Avid carnivores might think that plant-based food alternatives is just a crazy trend, but big food companies like Tyson Foods do not agree. As a matter of fact, Tyson Foods—who, by the way, is one of the biggest poultry, beef, and pork producers in the world—has announced plans to sell meat substitutes starting as early as this summer. While these products will, at least at first, only be available on a limited bases, Tyson Foods CEO Noel White said that the meat substitute line should have a bigger roll out this fall.
And its not just a passing fad. The plant-based “fake meat” trend continues to pick up momentum. Demand for these products is on a meteoric rise as consumers are making more conscious decisions about their diets as well as about how their food sources affect the environment. And with that, Euromonitor International suspects the US meat-substitute retail market could grow to 2.5 billion within the next three years.
That in mind, Tyson saw an opportunity to invest in the shift, starting with a mere 5 percent stake in Beyond Meat, in 2016. They upped the stake within a year but then, somewhat inexplicably, exited the deal. As the company explained, in a statement: “Tyson Ventures is pleased with the investment in Beyond Meat and has decided the time was right to exit its investment. Beyond Meat provided an early opportunity for Tyson Ventures to invest in plant-based protein products that many consumers are seeking.”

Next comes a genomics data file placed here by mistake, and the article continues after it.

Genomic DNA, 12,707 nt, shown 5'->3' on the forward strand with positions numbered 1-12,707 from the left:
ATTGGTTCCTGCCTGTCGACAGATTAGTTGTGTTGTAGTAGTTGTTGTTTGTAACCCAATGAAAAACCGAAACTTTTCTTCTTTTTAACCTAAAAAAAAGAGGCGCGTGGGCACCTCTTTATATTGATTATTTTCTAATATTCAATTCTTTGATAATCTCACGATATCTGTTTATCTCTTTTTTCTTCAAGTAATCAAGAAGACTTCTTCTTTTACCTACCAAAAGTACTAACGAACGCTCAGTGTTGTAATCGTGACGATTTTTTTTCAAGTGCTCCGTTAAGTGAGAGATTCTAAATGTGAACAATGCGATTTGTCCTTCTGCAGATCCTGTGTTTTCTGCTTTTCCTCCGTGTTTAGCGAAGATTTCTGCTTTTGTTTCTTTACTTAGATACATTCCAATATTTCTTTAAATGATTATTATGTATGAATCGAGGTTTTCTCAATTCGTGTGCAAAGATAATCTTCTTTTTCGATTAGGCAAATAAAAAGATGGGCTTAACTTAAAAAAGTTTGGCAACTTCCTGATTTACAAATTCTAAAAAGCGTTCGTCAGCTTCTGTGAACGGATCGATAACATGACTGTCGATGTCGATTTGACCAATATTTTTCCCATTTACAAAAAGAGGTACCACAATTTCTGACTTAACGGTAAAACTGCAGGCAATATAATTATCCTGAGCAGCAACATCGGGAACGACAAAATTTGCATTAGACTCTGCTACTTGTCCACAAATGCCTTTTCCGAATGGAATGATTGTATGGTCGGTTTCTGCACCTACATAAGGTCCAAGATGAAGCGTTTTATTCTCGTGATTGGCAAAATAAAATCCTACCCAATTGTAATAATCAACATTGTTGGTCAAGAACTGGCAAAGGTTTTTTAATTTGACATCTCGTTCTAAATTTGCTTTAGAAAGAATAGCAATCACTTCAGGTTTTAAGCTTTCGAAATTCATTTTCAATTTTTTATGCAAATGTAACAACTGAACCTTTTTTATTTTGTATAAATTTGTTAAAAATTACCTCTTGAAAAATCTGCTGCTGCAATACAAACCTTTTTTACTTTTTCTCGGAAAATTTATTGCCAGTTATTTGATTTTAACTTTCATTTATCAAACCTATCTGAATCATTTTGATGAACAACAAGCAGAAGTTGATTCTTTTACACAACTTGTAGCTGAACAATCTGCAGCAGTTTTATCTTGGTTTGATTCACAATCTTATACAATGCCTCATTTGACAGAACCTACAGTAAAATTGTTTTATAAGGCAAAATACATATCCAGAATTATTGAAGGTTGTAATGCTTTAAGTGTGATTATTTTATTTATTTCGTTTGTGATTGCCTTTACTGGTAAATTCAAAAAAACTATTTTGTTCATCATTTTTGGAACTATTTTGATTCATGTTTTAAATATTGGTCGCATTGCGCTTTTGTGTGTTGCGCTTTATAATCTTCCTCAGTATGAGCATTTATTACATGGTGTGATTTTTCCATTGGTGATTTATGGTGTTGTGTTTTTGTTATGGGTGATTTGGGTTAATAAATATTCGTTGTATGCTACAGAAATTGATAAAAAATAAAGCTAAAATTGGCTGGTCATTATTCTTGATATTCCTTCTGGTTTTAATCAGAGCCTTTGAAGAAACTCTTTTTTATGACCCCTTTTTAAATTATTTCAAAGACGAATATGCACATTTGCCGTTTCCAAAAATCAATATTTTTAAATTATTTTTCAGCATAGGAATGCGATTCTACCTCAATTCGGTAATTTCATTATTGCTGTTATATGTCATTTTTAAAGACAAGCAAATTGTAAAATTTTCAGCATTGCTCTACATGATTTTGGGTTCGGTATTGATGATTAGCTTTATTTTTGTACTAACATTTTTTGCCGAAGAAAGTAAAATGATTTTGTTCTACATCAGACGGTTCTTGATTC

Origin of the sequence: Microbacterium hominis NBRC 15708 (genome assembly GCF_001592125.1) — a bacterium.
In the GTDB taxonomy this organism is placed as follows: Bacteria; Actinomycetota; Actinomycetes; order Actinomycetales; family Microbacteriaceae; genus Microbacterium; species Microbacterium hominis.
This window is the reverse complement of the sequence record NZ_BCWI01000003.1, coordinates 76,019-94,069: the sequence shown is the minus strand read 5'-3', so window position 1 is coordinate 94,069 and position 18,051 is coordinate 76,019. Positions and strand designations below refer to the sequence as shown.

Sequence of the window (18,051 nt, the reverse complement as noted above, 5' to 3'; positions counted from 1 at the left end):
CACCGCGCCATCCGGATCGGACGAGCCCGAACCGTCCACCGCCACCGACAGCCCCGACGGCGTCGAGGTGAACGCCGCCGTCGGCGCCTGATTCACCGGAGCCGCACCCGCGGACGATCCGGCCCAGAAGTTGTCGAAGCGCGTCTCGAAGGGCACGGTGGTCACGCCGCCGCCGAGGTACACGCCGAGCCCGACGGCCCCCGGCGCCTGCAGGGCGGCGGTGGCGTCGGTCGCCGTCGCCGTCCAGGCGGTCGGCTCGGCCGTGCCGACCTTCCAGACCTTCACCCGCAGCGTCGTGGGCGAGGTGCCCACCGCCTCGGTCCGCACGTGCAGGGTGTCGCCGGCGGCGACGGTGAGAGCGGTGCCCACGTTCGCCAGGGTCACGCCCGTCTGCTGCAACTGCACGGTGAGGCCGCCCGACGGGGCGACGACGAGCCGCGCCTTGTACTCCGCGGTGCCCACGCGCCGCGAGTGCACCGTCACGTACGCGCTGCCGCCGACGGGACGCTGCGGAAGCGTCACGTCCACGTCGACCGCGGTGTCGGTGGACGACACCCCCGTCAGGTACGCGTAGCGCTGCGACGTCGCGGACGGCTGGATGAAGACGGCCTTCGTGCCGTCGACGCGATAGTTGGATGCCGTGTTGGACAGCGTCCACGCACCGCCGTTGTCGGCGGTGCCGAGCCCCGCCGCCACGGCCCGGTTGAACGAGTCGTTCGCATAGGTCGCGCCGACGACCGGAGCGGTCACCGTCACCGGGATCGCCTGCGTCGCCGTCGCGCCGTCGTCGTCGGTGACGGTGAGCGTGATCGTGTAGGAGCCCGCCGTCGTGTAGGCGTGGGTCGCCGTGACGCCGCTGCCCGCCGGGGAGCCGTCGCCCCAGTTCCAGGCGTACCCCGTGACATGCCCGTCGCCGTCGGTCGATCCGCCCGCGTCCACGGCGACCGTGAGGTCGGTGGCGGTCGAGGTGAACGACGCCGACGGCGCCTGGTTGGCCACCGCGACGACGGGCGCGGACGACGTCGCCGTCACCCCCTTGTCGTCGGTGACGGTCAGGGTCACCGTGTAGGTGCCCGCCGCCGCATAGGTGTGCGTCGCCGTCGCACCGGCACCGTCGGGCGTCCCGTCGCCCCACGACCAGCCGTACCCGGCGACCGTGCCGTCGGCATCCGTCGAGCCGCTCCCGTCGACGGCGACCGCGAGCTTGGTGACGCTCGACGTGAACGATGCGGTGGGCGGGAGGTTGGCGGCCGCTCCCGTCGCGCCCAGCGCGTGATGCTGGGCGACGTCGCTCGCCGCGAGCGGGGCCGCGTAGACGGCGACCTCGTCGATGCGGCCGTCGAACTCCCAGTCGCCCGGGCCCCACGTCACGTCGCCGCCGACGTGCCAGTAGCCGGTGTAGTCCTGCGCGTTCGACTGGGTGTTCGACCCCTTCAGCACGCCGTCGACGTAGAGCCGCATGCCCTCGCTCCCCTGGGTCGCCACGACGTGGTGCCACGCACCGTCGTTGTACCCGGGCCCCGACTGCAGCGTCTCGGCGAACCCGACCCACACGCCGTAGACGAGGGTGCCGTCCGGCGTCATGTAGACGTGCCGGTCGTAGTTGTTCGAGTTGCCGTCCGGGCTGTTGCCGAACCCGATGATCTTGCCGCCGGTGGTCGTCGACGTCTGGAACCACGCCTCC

The separation comes as Tyson begins working on its own products: Beyond Meat did not want a competitor as an investor. But if Tyson Foods wants to compete, they will have their work cut out for them. Beyond Meat had one of the strongest stock market debuts this year, so far, surging 163 percent this week. Beyond Meat has a market value of $3.97 billion which, granted, is still significantly lower than Tyson’s market value of $22.66 billion.
But that significant difference in market value is not a deterrent for Beyond Meats (and its closest competitor, Impossible Foods). After all, even though the percentage of vegans and vegetarians remains relatively stable year in and year out, in the United States, consumer mindset is shifting. And this means the US meat substitute market could be worth upwards of $1.44 billion; and is expected to grow nearly 74 percent, in 2023, to $2.5 billion.